For the update sessions, I was fortunate enough to chair a stimulating session on Emerging techniques in ART including benefits and risks of segmented IVF by Abha Maheshwari, endometrial receptivity from Nick Macklon and PGT-A from Sebastiaan Mastenbroek all leading to excellent and sometimes challenging discussion with the audience.

Another of my personal highlights was the update session on luteal support with a thorough review of the physiology of the corpus luteum by Colin Duncan, clearly describing how nature intended things to happen followed by a review of the evidence behind luteal support from Mostaffa Metwally indicating how far we have come ( and still have to go ) in attempting to replicate this.

Again, across all update sessions there were presentations covering an enormous breadth of the field of reproduction and assisted conception with plenty on offer to cater for all interests.

The final session of the Conference took the form of a debate with the motion put before the conference, “This house believes in legalizing genetic enhancement of humans.” Speaking for the motion Helen O’ Neill from UCL, and against Felicity Boardman from the University of Warwick. The debate was an excellent example of how to engross and audience with the power of oral presentations (and no slides!).

Finally the presentation given by Amy Dickman from the Wildlife Conservation Research Project on the problems and practicalities associated with Lion conservation in Tanzania, was a truly inspiring and educational way to conclude the scientific programme of the Conference.

The conference concluded with the prize-giving ceremony and closing remarks from Jane Stewart, Chair of BFS, who will be the Chairing Organization for Fertility 2021.

Throughout the Conference, the Exhibition Hall at the EICC was a venue for companies to advertise their products and also provide educational sessions. The hall also provided a venue for all those selected to present their research in poster format. There was ample opportunity for the presenters to discuss their work with other delegates and members of the scoring committee and again the standard was extremely high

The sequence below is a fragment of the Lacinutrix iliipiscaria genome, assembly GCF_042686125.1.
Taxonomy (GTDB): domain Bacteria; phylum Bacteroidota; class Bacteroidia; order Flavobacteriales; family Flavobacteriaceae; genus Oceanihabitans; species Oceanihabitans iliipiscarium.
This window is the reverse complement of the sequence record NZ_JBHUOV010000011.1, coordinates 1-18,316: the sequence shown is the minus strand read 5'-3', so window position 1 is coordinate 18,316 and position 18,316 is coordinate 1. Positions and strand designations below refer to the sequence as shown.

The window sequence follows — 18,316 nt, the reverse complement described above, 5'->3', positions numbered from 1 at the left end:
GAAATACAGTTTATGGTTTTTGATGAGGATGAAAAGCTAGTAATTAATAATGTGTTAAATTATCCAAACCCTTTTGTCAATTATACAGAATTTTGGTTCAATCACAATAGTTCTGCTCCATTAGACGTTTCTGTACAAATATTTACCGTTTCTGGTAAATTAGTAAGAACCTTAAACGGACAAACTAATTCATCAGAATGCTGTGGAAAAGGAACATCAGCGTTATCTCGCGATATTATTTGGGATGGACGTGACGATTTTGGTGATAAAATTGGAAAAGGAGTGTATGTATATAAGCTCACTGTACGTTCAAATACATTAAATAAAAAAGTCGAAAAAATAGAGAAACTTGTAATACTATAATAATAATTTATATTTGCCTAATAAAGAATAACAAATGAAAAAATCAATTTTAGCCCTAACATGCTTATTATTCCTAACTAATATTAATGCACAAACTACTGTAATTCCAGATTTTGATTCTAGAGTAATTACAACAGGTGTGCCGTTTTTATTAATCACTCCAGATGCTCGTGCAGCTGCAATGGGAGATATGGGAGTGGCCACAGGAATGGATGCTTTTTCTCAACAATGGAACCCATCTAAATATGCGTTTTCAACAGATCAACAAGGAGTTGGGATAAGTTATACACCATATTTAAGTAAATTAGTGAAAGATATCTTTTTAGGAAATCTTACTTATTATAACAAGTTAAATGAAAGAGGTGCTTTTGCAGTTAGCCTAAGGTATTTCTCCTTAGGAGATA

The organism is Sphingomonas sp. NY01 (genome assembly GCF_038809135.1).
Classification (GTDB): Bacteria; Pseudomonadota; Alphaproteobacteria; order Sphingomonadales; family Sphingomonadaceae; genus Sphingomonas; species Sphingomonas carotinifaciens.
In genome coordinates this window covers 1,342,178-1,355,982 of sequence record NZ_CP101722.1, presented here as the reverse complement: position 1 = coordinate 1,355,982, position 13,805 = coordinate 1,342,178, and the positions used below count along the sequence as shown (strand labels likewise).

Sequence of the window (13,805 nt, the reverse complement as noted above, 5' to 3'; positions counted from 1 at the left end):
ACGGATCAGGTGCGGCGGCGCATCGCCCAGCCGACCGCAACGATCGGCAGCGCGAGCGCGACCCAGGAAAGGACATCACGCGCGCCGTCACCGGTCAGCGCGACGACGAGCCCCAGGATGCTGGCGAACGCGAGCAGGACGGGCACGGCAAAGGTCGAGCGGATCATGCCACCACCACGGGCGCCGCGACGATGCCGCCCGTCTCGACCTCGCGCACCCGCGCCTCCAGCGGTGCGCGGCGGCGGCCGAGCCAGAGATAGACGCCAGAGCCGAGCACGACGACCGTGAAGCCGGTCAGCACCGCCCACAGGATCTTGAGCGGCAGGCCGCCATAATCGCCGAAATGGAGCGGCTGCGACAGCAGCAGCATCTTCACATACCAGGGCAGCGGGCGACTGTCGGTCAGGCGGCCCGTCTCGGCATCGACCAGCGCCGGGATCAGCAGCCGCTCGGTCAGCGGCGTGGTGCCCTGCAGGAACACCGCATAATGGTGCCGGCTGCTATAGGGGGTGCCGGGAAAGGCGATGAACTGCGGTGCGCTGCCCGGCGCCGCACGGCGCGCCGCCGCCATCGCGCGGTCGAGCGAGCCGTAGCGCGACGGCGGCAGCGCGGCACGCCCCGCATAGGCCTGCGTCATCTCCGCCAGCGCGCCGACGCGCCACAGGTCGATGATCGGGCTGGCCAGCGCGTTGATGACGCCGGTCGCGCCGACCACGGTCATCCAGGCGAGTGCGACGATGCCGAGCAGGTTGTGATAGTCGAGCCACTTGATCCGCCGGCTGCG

No Conference would be complete without the social programme and Fertility 2020 was no different in this respect. There were the usual curry nights, wine receptions, and parties to attend, allowing great opportunities for social and professional networking. The highlight, as always, was the Conference Dinner. Due to the number of delegates there had been over 600 tickets sold, again a record, and despite the numbers the catering staff had prepared an excellent meal served with professional efficiency. It was always going to be a challenge to provide a dance floor large enough to cater for all those enthusiastic attendees wanting to join in the Ceilidh and so it proved with some interesting interpretations of the Gay Gordons and the Dashing White Sergeant! Personally, I left the dancing to my younger, more energetic and more agile colleagues!!

So to sum up Fertility 2020 from a personal perspective, had it satisfied my hopes and expectations? The answer is an unequivocal yes. Great science, great company and great opportunities to socialize. More importantly though, had it satisfied the expectations of the record number of delegates? Judging by the detailed feedback received after the conference, it is a relief to say that also appears to be an unequivocal yes. In all sessions, the results for nearly all the presentations were more than 85% of delegates scoring as ‘Excellent’ or ‘Good,’ along with some very positive comments.  As with all things, nothing is perfect and there have been some very useful suggestions made which have been reviewed by the programme committees for Fertility 2021 to try and make things even better.

I would like to take this opportunity to offer the sincere thanks of myself and other members of the meetings committees to Profile Productions Limited, who handle all the organizational aspects of the conference, keep the members of the meetings committees on track, and ensure that the scientific and social aspects of the conference all run according to plan. You did a fantastic job for which we are all hugely thankful.

So, the bar for Fertility 2021 has been set at a very high level. As the Chair for the Conference, I can give you an advance notification that the programme is coming together extremely well and promises to be as stimulating and informative as this year’s conference. For next year we will have the added complication of COVID-19 to contend with, and all the travel restrictions and social distancing that may or may not still be in effect, but I do hope in some way, shape or form it will be possible to meet up in Liverpool.

Ian Aird

Programme Chair